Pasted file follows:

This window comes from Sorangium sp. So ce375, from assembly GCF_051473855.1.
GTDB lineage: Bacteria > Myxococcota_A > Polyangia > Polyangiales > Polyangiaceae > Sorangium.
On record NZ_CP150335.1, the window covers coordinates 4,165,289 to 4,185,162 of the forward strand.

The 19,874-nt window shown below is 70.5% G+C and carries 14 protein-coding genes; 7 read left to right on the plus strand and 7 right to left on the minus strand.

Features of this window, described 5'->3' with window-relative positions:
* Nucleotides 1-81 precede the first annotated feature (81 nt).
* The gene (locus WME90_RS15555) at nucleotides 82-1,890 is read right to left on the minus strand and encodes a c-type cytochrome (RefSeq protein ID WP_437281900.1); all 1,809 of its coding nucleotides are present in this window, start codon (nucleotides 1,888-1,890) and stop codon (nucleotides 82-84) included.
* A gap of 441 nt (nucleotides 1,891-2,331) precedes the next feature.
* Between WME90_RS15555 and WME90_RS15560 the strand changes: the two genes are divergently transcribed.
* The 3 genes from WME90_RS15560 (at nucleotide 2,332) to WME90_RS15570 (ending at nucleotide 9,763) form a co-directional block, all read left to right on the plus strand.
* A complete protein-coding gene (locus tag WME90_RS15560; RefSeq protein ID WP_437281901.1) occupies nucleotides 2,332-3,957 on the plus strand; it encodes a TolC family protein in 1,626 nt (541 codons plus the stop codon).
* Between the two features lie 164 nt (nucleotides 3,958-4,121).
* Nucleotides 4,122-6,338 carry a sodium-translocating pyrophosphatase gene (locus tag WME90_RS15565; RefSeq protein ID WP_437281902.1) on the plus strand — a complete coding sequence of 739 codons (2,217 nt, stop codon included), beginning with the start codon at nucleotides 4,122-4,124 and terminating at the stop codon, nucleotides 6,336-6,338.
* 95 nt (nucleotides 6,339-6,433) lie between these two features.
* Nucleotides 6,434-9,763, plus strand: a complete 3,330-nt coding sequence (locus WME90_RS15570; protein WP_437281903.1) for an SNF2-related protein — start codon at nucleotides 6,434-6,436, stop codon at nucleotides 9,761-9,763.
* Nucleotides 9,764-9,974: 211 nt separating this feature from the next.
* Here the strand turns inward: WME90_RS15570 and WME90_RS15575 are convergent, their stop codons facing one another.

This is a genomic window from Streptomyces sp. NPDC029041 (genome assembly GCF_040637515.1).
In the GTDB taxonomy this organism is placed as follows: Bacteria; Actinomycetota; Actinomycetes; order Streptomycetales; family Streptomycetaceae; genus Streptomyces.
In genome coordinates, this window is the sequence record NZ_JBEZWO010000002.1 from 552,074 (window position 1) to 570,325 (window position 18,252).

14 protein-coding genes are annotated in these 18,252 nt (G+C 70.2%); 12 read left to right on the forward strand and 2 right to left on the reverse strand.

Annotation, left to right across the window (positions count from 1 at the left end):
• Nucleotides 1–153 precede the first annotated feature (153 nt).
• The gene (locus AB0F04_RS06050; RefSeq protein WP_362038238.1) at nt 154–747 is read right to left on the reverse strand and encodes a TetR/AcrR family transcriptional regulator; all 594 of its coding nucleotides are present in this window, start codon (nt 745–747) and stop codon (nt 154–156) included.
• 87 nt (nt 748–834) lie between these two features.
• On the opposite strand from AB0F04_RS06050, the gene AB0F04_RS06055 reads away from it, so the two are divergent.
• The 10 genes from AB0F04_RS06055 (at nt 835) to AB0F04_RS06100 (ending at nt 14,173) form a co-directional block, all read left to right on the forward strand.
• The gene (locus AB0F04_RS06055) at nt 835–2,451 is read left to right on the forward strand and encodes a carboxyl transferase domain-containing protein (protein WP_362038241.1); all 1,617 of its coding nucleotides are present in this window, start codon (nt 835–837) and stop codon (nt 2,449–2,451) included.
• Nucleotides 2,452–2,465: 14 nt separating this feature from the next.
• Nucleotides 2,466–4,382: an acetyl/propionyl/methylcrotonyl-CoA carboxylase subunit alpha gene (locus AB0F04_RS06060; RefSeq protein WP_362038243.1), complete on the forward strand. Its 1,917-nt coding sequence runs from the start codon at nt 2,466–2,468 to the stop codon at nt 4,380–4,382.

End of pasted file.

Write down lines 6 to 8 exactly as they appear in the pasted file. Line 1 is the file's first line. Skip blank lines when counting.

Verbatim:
* Nucleotides 1-81 precede the first annotated feature (81 nt).
* The gene (locus WME90_RS15555) at nucleotides 82-1,890 is read right to left on the minus strand and encodes a c-type cytochrome (RefSeq protein ID WP_437281900.1); all 1,809 of its coding nucleotides are present in this window, start codon (nucleotides 1,888-1,890) and stop codon (nucleotides 82-84) included.
* A gap of 441 nt (nucleotides 1,891-2,331) precedes the next feature.